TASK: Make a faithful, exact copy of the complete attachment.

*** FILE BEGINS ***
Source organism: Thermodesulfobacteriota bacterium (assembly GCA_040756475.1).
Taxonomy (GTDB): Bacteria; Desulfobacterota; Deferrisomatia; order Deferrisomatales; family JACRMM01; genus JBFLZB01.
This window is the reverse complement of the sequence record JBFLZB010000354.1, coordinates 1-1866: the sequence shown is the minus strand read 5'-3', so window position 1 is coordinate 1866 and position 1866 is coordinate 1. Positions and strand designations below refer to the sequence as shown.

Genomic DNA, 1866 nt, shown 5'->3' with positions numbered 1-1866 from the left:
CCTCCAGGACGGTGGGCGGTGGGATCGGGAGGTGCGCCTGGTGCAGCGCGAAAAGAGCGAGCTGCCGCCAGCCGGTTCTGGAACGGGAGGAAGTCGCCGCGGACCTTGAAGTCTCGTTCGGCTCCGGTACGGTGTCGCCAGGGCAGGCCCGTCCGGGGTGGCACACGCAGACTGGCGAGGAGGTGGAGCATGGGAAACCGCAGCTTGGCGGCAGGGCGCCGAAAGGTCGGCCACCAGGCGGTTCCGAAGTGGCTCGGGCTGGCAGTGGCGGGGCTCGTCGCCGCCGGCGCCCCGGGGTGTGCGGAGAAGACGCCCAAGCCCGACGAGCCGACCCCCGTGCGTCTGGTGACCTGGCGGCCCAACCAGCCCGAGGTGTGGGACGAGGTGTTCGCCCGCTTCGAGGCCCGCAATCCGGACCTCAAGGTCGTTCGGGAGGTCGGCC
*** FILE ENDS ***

Source organism: Thermodesulfobacteriota bacterium (assembly GCA_040756475.1).
Taxonomy (GTDB): Bacteria; Desulfobacterota; Deferrisomatia; order Deferrisomatales; family JACRMM01; genus JBFLZB01.
This window is the reverse complement of the sequence record JBFLZB010000354.1, coordinates 1-1866: the sequence shown is the minus strand read 5'-3', so window position 1 is coordinate 1866 and position 1866 is coordinate 1. Positions and strand designations below refer to the sequence as shown.

Genomic DNA, 1866 nt, shown 5'->3' with positions numbered 1-1866 from the left:
CCTCCAGGACGGTGGGCGGTGGGATCGGGAGGTGCGCCTGGTGCAGCGCGAAAAGAGCGAGCTGCCGCCAGCCGGTTCTGGAACGGGAGGAAGTCGCCGCGGACCTTGAAGTCTCGTTCGGCTCCGGTACGGTGTCGCCAGGGCAGGCCCGTCCGGGGTGGCACACGCAGACTGGCGAGGAGGTGGAGCATGGGAAACCGCAGCTTGGCGGCAGGGCGCCGAAAGGTCGGCCACCAGGCGGTTCCGAAGTGGCTCGGGCTGGCAGTGGCGGGGCTCGTCGCCGCCGGCGCCCCGGGGTGTGCGGAGAAGACGCCCAAGCCCGACGAGCCGACCCCCGTGCGTCTGGTGACCTGGCGGCCCAACCAGCCCGAGGTGTGGGACGAGGTGTTCGCCCGCTTCGAGGCCCGCAATCCGGACCTCAAGGTCGTTCGGGAGGTCGGCC